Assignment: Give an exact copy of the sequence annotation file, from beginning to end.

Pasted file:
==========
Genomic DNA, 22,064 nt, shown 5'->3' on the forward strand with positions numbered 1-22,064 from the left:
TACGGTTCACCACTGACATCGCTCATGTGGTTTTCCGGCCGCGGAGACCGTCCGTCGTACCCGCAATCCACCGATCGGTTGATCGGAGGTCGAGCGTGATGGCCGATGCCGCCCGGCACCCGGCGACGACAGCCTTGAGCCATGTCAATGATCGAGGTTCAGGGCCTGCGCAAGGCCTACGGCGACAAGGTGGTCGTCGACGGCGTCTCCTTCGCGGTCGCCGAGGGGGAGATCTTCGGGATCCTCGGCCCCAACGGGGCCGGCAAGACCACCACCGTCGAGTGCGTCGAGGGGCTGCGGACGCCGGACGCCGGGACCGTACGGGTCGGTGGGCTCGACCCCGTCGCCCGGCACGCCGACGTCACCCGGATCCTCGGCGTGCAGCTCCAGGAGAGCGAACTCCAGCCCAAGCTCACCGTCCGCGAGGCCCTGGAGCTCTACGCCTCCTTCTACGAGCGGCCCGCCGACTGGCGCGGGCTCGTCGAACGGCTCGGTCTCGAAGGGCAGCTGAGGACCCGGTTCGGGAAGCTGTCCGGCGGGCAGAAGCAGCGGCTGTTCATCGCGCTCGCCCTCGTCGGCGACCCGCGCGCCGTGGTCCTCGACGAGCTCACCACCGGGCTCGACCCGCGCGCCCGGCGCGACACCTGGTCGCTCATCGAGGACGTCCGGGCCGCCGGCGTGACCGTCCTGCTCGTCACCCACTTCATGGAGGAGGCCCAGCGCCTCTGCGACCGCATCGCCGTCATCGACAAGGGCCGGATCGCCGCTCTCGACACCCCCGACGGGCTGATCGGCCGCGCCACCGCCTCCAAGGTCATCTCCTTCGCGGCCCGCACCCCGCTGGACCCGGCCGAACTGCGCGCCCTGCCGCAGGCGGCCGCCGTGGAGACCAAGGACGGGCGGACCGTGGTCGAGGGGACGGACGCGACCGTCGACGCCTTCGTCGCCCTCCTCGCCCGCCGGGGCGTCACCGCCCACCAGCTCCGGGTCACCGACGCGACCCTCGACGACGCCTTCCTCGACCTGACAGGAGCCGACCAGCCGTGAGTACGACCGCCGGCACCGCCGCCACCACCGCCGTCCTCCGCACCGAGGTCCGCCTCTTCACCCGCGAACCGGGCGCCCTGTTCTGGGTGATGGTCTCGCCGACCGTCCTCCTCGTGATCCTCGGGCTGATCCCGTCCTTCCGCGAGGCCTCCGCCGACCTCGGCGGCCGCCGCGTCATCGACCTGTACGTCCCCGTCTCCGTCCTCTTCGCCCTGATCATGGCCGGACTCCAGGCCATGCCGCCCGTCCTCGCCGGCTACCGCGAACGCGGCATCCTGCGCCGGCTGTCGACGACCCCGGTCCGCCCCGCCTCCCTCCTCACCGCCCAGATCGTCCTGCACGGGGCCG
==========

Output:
Genomic DNA, 22,064 nt, shown 5'->3' on the forward strand with positions numbered 1-22,064 from the left:
TACGGTTCACCACTGACATCGCTCATGTGGTTTTCCGGCCGCGGAGACCGTCCGTCGTACCCGCAATCCACCGATCGGTTGATCGGAGGTCGAGCGTGATGGCCGATGCCGCCCGGCACCCGGCGACGACAGCCTTGAGCCATGTCAATGATCGAGGTTCAGGGCCTGCGCAAGGCCTACGGCGACAAGGTGGTCGTCGACGGCGTCTCCTTCGCGGTCGCCGAGGGGGAGATCTTCGGGATCCTCGGCCCCAACGGGGCCGGCAAGACCACCACCGTCGAGTGCGTCGAGGGGCTGCGGACGCCGGACGCCGGGACCGTACGGGTCGGTGGGCTCGACCCCGTCGCCCGGCACGCCGACGTCACCCGGATCCTCGGCGTGCAGCTCCAGGAGAGCGAACTCCAGCCCAAGCTCACCGTCCGCGAGGCCCTGGAGCTCTACGCCTCCTTCTACGAGCGGCCCGCCGACTGGCGCGGGCTCGTCGAACGGCTCGGTCTCGAAGGGCAGCTGAGGACCCGGTTCGGGAAGCTGTCCGGCGGGCAGAAGCAGCGGCTGTTCATCGCGCTCGCCCTCGTCGGCGACCCGCGCGCCGTGGTCCTCGACGAGCTCACCACCGGGCTCGACCCGCGCGCCCGGCGCGACACCTGGTCGCTCATCGAGGACGTCCGGGCCGCCGGCGTGACCGTCCTGCTCGTCACCCACTTCATGGAGGAGGCCCAGCGCCTCTGCGACCGCATCGCCGTCATCGACAAGGGCCGGATCGCCGCTCTCGACACCCCCGACGGGCTGATCGGCCGCGCCACCGCCTCCAAGGTCATCTCCTTCGCGGCCCGCACCCCGCTGGACCCGGCCGAACTGCGCGCCCTGCCGCAGGCGGCCGCCGTGGAGACCAAGGACGGGCGGACCGTGGTCGAGGGGACGGACGCGACCGTCGACGCCTTCGTCGCCCTCCTCGCCCGCCGGGGCGTCACCGCCCACCAGCTCCGGGTCACCGACGCGACCCTCGACGACGCCTTCCTCGACCTGACAGGAGCCGACCAGCCGTGAGTACGACCGCCGGCACCGCCGCCACCACCGCCGTCCTCCGCACCGAGGTCCGCCTCTTCACCCGCGAACCGGGCGCCCTGTTCTGGGTGATGGTCTCGCCGACCGTCCTCCTCGTGATCCTCGGGCTGATCCCGTCCTTCCGCGAGGCCTCCGCCGACCTCGGCGGCCGCCGCGTCATCGACCTGTACGTCCCCGTCTCCGTCCTCTTCGCCCTGATCATGGCCGGACTCCAGGCCATGCCGCCCGTCCTCGCCGGCTACCGCGAACGCGGCATCCTGCGCCGGCTGTCGACGACCCCGGTCCGCCCCGCCTCCCTCCTCACCGCCCAGATCGTCCTGCACGGGGCCG